(My orals and vocal lit. final went well- one more music history exam, three more concerts/graded performances, 6 more student juries, 25 more voice students grades to submit, 107 more TA final exams to grade and submit, one more flight to middle America to go.)
All of these musings can be found in some form on nfcs, but since I'm almost finished with this second degree, and have been auditioning for a number of years, I'll be so bold as to summarize my thoughts on the post-school, pre-professional stage.
Yes! You're a young artist! You are officially making money by temping, waiting tables, admin. asst., banks, travel agencies, anything that will pay the 9-5! You're also trying to fit in voice lessons with your teacher, who is now somehow really busy with all of her grad and undergrad students, and can only see you every third Saturday. The coaches you worked with for free in grad school now charge you for their time, and even your school library won't let you borrow scores and recordings now that you've exited their hallowed halls!
1. Do you have it together?
Did you happen to be able to learn your 5 arias in undergrad/grad school, prepare them, coach yourself into them and out of them, be able to sing them standing on your head or after eating some bad sushi?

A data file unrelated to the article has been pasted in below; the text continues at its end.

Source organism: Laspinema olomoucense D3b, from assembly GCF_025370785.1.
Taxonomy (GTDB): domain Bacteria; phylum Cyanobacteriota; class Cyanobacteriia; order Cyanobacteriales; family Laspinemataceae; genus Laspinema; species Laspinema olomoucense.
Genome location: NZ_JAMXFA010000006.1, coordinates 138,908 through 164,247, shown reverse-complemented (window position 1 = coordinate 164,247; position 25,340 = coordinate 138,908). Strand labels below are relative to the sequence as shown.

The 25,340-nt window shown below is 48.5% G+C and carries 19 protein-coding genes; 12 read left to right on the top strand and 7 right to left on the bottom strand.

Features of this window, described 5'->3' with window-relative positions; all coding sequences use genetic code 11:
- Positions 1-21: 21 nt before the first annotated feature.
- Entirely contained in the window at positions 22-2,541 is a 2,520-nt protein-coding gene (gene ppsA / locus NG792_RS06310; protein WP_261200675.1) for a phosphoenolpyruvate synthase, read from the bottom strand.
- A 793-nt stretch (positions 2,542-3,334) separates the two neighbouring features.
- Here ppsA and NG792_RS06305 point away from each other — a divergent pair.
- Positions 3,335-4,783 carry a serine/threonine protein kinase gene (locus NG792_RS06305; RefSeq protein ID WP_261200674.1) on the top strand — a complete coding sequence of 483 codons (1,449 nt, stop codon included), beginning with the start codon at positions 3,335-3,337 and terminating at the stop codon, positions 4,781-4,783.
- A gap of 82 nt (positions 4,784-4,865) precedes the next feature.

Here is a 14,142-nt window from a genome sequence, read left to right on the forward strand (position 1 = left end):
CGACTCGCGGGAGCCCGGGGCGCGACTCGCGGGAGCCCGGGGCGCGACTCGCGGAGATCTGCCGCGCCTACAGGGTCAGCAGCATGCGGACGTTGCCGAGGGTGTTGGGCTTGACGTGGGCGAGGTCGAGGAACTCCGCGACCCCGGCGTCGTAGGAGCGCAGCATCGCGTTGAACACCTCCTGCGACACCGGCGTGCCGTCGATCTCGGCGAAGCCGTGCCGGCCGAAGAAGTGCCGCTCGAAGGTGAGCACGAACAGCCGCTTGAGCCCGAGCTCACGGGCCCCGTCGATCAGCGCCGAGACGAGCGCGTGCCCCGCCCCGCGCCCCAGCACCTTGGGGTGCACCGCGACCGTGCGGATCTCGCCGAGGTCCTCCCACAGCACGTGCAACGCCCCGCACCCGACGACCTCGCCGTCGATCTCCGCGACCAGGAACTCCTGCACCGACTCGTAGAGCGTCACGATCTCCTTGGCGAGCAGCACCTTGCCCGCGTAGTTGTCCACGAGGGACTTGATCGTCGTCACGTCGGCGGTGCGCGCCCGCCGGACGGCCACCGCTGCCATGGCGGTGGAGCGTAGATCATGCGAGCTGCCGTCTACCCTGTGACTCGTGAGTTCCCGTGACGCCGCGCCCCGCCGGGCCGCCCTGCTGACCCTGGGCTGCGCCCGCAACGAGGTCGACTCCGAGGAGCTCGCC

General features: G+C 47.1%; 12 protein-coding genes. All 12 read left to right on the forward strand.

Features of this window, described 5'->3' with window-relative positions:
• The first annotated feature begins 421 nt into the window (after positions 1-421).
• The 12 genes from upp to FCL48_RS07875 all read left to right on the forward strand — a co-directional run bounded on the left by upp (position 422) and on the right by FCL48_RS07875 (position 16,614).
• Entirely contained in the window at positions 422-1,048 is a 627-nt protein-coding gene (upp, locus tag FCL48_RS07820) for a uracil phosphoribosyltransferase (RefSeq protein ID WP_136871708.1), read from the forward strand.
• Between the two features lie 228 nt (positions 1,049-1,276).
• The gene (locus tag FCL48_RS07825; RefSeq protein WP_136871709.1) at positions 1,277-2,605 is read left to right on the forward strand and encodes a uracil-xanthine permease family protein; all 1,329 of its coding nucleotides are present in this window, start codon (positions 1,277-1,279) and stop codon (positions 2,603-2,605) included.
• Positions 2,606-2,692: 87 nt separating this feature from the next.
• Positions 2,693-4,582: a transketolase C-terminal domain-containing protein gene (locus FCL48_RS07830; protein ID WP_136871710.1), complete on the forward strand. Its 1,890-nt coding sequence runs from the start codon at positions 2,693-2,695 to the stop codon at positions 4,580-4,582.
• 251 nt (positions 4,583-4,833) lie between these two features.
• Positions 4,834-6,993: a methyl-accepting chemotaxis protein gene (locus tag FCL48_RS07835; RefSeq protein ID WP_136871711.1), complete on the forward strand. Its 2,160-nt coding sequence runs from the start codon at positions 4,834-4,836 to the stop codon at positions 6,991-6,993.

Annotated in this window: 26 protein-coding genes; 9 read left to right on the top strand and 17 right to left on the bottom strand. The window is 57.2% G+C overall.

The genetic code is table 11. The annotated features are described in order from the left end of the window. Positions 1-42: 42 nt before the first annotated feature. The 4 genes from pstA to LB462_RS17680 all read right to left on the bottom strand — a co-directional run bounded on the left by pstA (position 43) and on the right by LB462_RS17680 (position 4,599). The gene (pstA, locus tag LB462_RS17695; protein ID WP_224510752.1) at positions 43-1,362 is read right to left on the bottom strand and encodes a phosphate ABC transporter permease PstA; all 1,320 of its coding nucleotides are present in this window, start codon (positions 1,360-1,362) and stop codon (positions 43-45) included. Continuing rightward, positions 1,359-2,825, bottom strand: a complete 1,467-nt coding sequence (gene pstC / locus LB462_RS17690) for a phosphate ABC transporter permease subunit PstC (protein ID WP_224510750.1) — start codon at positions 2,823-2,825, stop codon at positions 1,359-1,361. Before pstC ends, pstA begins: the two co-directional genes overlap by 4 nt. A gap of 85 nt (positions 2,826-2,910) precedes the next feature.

Well, congrats! You can now try to send your resume, headshot, thirty five bucks, demo cd, AND copy of your birth certificate to one of the many tiers of young artist summer and residency programs! Along with the 1,100 OTHER soprano applications that they will be receiving by the October 12th deadline, yours will be right there with pretty glossy pics and a sparkling resume (hopefully you have enough former engagements from grad school and community work and even concerts with orchestra, that they'll give your application a chance).
Yes, you'll spend all of August bookmarking the websites where the applications will be ready. Then you spent the first two weeks of September printing, reprinting, forgetting what rep. you put down that you would sing on December 18th, getting your RECOMMENDATION letters!!, photocopying and burning cds.
From this, hopefully between Nov.28th and December 20th you'll be invited to NYC or another major city near where you live and work to audition for anywhere between one and twenty-one summer and residency programs.
2. Why summer programs even if they pay only enough for you to get by for that week?
Contacts, Names, Resume building, chances to cover, chances to meet other singers your age and see what level they are, chances to work with new: coaches, teachers, directors, conductors ALL of whom will get a handy "contact sheet" at the end of the summer and whom YOU can stay in touch with through friendly email or letter, to let them know that you're still alive and you are still singing!
3. Why residency programs? Well, hmmm--- If I were being paid close to 30 thou a year to sing or cover, I'd go!!! Even to programs that don't pay as well as $32thou, as long as you're not "losing" money, I'd say- GO! You can get a part-time job, but now you get free coachings, lessons, and hey! You get to actually be around professionals, see how they work, cover, sing on a stage, work with a real opera company no matter what letter the career guide says their budget is.
4. If not residency programs, what city are you in? And are you making the best of it?